There is a tangible feeling that women’s boxing is on the precipice of becoming more mainstream, more accessible, and more acceptable. With Olympian’s like the two-time gold medalist, Claressa Shields, and Ireland’s Katie Taylor making their debuts just days apart, and other’s like Tiara Brown, Victoria Torres, Franchon Crews, and Nicola Adams all poised to make their moves to the professional ring, it feels like the women are finally going to take a place in the spotlight.

There was a small moment in time in 2009, when Christy Martin stepped into the spotlight with a televised fight on Showtime. It was the same era that Laila Ali was making her mark on professional boxing.

Young girls began to consider making boxing their sport. But this wave of excitement was short-lived. More televised women’s fights failed to follow.  The spotlight dimmed on women’s boxing once again.

However, even in the darkness, women continued fighting. Women like Heather Hardy, Holly Holm, Cecilia Braekhus, Ada Velez, Seniesa Estrada, and countless others, all over the world, press on, building their careers one fight at a time. Not for the huge purses or the celestial fame that the men garner, but rather for the sheer joy and passion they have for their sport.

Women like these are inspiring young girls and women in the amateur ranks. The number of female boxers is growing. Women are already fighting in the coveted undercard spots of some of the mega-star fights of our time. There are an increasing number of fans, men and women alike, of women’s boxing. In response to this, Showtime Sports announced its dedication to televising female bouts in 2017.

So, as I settle in to watch two of my idols face one another, I cant help but feel that not only am I about to be treated to a great fight, I am also witnessing a new era in boxing. As this new batch of fiercely talented women make their pro debuts, there is an electrified excitement in the air; the feeling that, this time, the women are here to stay in the spotlight.


Originally published by http://www.stingsports.com

Nico Hernandez

They say that “you can never go home.” Nico Hernandez knows that this is not true. He has found his way back home on numerous occasions. He has boxed in competitions across the nation, collecting an impressive array of hardware, including: a National Golden Gloves championship ring, eight Ringside World Championship belts, two Jr. Olympic Gold medals, a USA Boxing National Championship belt, a Continental Championship bronze medal, an Olympic Qualifier Silver Medal, and an Olympic Trial Championship.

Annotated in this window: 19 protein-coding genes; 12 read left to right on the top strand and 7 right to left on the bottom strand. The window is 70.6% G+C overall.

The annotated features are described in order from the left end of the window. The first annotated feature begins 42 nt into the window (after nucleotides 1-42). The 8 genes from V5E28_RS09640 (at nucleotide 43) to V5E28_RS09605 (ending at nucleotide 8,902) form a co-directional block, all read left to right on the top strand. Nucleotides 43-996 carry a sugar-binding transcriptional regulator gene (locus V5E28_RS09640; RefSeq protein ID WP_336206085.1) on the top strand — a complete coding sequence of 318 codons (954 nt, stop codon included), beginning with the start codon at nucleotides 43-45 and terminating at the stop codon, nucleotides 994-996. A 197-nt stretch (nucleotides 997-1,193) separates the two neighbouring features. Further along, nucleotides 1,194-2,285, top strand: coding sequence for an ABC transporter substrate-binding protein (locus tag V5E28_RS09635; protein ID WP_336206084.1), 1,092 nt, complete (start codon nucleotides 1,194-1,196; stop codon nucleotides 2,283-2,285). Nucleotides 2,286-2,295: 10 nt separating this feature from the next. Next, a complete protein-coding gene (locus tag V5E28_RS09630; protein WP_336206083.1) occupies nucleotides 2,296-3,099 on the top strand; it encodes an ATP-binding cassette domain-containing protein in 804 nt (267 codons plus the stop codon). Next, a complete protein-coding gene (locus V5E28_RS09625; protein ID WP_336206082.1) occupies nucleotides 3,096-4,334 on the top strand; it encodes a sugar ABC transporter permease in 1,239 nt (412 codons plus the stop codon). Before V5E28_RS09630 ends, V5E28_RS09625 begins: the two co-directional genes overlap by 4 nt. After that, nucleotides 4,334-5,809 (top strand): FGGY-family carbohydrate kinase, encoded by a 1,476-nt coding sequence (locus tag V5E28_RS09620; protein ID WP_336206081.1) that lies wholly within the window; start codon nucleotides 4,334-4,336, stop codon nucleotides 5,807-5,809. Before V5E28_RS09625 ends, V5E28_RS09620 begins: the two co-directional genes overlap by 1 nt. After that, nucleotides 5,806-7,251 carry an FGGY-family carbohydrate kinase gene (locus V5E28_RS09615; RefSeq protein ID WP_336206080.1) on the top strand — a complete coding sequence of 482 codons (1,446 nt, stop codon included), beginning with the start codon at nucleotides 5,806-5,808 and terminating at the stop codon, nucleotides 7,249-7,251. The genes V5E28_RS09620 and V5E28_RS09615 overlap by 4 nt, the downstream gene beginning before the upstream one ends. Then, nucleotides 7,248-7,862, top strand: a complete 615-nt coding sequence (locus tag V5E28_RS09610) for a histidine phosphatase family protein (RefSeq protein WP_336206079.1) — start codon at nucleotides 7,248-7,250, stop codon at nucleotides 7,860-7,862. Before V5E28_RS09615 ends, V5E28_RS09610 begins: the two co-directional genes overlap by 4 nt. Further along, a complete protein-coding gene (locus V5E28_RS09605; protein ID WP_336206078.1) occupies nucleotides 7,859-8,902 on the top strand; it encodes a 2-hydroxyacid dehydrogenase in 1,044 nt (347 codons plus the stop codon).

Hernandez has also competed internationally, most notably; he earned a Bronze Medal in Rio de Janeiro, Brazil, at an amateur athlete’s most coveted competition, the Olympics. After each of these contests, he always returned home to Wichita, Ks.

Recently, Hernandez took another journey back “home” to the 2017 National Silver Gloves Championships held in Independence, Mo. Hernandez, an eight time Silver Gloves  champion himself, was drawn back to this tournament because it was the point of departure of his boxing journey. “This tournament is where it all began for me; this is where my Olympic dreams started. “Hernandez stated.

As Hernandez wandered through the venue, he was surrounded by excited young boxers who had found an idol in their midst. He graciously posed for every photo that was requested, and took a moment to speak with everyone who approached him.  Hernandez takes his status as a role model very seriously and tries to impart his beliefs that if you believe in yourself, anything can happen.  He wants young boxers to recognize their own worth and settle for nothing less.

What these fans may not have noticed was that  Hernandez was an ardent fan of all the young boxers he encountered.  He was flooded with memories as he stopped to watch a boxer getting his hands wrapped. He noted the calm focused moment.  Later, he witnessed another boxer gloving up, and he couldn’t help but notice the slight shaking of his hands as the anticipation and adrenaline surged through this boxer.

During a break from the tournament, Hernandez visited two local gyms, where he sparred with some of the fortunate boxers who attend these gyms. This is another way that Hernandez chooses to mentor up-and-coming boxers. At Turner Boxing Academy, Hernandez sparred with sixteen year old, Jorge Carlos. Carlos is the 2016 Jr. Olympic gold medalist who has just begun his promising journey to becoming an Olympian. When asked what working with Hernandez meant to him, he stated “Sparring with Nico was a great experience! It make me feel like maybe it’s possible to be the next Olympian.”

Hernandez returned to the Silver Gloves Tournament, watching numerous bouts, and witnessing the emergence of champions.  He was reminded of all of the work and perseverance that he endured at this stage of his boxing journey.  At the end of the tournament, when asked what impression the Silver Gloves and working with the kids at the local gyms left him with, he stated, “I am impressed with all of these kids. They have inspired me, motivated me to get back in the ring,”

And so, after this recent journey “home,” Nico Hernandez will return to Wichita, Ks. filled with inspiration from the next generation of Olympian’s, to continue his boxing journey with a pro debut in his hometown.

Who says “you can’t go home!”


Originally published by http://www.stingsports.com